• There was Linaro Connect q2.12 at Hong Kong. For me it was first visit in Asia. Did some sight-seeing but hope to see more in March 2013 when Linaro Connect Asia will take place at same hotel.
    • ARMv8 related work started.

    July

    • New stuff, old tools. Or in other words: started using OpenEmbedded again. This time some preparations for ARMv8 work — created some images and Jenkins jobs to build them. Few months later we switched architecture and fun started.
    • Also unbricked my SheevaPlug after my friend’s play. Now it is un-bootable again ;D

    August

    • Spend few weeks on holidays. Good time it was.
    • Some people assigned by Canonical to work on Linaro went back and left our teams. I was on a list too, but convinced management that ARMv8 work may need my skills ;D

    September

    • Applied for Debian Maintainer. Got accepted some time later.
    • Attended SmartDev Conference. I was member of programme committee. Nice event it was. Also met some old friends there ;)
    • Started ARMv8 work in OpenEmbedded. First with some internal patches so I could not tell too much about progress. And there were sad moments due to that — like when I cross compiled first programs but had to wait 2 more weeks before could say that in public…
    • Wrote two posts about ARM devices and why I am not interested in anything below Cortex-A9 ones. This time it was more polite than similar post from 2011.

    October

    • ARMv8 sprint in Cambridge. During that week Linaro published glibc patches for AArch64 so I was able to finally share my work with outside world. And as usual met some old friends ;)
    • 3 weeks later everyone was able to run ARMv8 binaries.
    • Also that month there was decision made that I will move to Canonical at beginning of December. Everything was setup so I sent farewell e-mail to everyone at Linaro. But later it got reverted and I will probably never know why and who made that decision.
    • Went to Copenhagen for Canonical internal event to meet the team which I planned to join. Got lot of information about company plans which I am not allowed to talk about.
    • Another Ubuntu Developers Summit took place.
    • Also Linaro Connect q3.12 started.
    • And Google + Samsung announced new, ARM based, Chromebook. So I bought one ;D

    November

    • During Linaro Connect Andrew Wafaa gave me my Chromebook and I managed to get Ubuntu running on it. Lot of help came from Olof Johansson — without him it would be much harder work. Managed to fry speakers ;(
    • Then I went to Barcelona for ELC/E and Yocto developers day. Met friends, had lot of fun.
    • Got BeagleBone and The Fish River Island 2 devices. Still did not booted second one.
    • Spent few days at Palamos, Spain. Lovely time to relax after 3 weeks of conferences — thanks to Zygmunt Krynicki and his wife.
    • Did last update of cross compilers for Ubuntu. Looks like Matthias Klose will take care of them now.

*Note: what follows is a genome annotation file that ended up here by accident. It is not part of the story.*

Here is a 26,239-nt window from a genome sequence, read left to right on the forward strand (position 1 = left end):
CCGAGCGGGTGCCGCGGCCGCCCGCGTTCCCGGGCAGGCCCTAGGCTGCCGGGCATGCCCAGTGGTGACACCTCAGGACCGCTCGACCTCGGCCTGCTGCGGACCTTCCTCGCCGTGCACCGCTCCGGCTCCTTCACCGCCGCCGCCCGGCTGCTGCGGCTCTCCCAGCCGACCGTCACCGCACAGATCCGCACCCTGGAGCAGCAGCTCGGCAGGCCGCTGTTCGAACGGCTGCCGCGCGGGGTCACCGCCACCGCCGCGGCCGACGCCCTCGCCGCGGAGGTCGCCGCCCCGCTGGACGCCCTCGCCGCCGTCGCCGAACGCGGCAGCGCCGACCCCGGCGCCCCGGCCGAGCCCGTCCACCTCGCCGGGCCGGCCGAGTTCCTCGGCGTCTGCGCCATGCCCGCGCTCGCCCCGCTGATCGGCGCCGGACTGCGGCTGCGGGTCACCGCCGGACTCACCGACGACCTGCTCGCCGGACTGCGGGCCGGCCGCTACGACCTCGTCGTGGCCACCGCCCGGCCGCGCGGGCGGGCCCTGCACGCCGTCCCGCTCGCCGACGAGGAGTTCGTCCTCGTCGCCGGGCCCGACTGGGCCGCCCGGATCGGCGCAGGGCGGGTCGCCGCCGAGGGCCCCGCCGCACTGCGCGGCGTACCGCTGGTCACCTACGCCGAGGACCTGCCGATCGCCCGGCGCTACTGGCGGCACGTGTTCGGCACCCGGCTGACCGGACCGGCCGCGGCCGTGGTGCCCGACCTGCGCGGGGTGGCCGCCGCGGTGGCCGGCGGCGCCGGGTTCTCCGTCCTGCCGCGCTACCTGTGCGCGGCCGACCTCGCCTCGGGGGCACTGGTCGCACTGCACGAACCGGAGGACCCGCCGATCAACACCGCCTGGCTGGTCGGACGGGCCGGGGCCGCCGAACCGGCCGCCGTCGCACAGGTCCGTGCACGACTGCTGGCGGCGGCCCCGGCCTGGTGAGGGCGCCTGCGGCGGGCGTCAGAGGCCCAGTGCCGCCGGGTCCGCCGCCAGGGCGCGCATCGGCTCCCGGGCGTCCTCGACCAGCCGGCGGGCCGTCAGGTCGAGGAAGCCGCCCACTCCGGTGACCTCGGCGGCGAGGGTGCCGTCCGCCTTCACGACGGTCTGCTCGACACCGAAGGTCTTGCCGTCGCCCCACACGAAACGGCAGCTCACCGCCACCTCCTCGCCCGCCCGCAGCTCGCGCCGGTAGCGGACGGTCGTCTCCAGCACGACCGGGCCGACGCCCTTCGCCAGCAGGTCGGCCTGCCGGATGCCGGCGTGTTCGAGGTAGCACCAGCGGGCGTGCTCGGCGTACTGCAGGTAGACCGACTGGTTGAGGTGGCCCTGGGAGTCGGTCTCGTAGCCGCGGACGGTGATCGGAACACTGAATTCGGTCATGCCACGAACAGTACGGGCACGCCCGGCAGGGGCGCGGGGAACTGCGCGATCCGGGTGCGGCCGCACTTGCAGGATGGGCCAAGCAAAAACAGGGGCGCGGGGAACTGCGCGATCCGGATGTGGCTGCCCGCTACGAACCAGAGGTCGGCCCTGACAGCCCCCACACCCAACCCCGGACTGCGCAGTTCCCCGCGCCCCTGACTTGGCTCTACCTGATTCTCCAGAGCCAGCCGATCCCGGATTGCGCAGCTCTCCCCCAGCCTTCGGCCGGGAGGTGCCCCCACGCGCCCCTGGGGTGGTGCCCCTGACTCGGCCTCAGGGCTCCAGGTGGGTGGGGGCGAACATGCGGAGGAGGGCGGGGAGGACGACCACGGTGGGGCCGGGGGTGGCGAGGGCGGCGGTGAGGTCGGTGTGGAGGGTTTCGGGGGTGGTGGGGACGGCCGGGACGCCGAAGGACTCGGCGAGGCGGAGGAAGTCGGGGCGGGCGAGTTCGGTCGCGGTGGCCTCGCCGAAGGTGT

December

    • My sister gave birth to two daughters! So now I am uncle at my part of family as well :)
    • Created project and team at Launchpad to unite people hacking on ARM Chromebook support. Mailing list is not so used but we got some bugs and first set of packages. So if you have such device and use Ubuntu on it… join us! If you use other distribution then also join us ;)
    • Snapdragon S4 Plus APQ8060A based DragonBoard arrived on my desk. Waits in queue…
    • Got own kernel working on Chromebook. It is now available in PPA.
    • Went to Silly Venture demoscene party. It was Atari event. Awesome one!

    What will 2013 bring? There will be some changes, new projects, devices… But I will write about them at proper time.

    Written by Marcin Juszkiewicz on
  8. I want to update my mobile phone

    During last few days I played with CyanogenMod 10.1 nightly builds on my Nexus S phone. Then went back to CM 10 as it is more stable. But this also reminded me that I have 2 years old device…

    So I did another round of checking what are options. As it will be for next 2 years I want 2GB of RAM, 720p screen and LTE support. And there is very small amount of those :(

    1. HTC Butterfly. MicrosD slot, 1080p screen, Japan only so far.

    2. LG Nexus 4. Latest Android for few releases granted. But also lack of microSD slot and only 16GB of storage.

    3. LG Optimus G. Base of Nexus 4. Not available outside of few operators (mostly US).

    4. Samsung Galaxy S3 LTE (GT-9305). MicroSD slot, MHL video output.

    5. Samsung Galaxy Note II. MicroSD slot, MHL video output.

    Now it is time to complain :)

    LG Nexus 4 is available only in some stores (or phone operators) for 450+ € — no Google Play Store like it was with earlier models (I do not call current state as selling). Also no LTE on European frequencies. No 32GB storage model.

    Samsung GT-9305 sounds interesting. But… It is Exynos 4412 based. And I read The Saga of a CyanogenMod Exynos4 device maintainer by Andrew Dodd which gives clear message “avoid Exynos4 if you can”. If even Samsung update can break your device then something is going wrong. And so far SGS3 LTE lacks CyanogenMod support which is one of main blockers for me as it shows that there are no custom “ROMs” for it (I do not count images remixed from stock images).

    Galaxy Note II is huge and would take some time to get used to it. Has CM support already. But again — Exynos4 ;(

    So it looks like I need to wait another few months and check will there be something worth buying. In meantime I will stay with last CM10 release running on my Nexus S.

    Written by Marcin Juszkiewicz on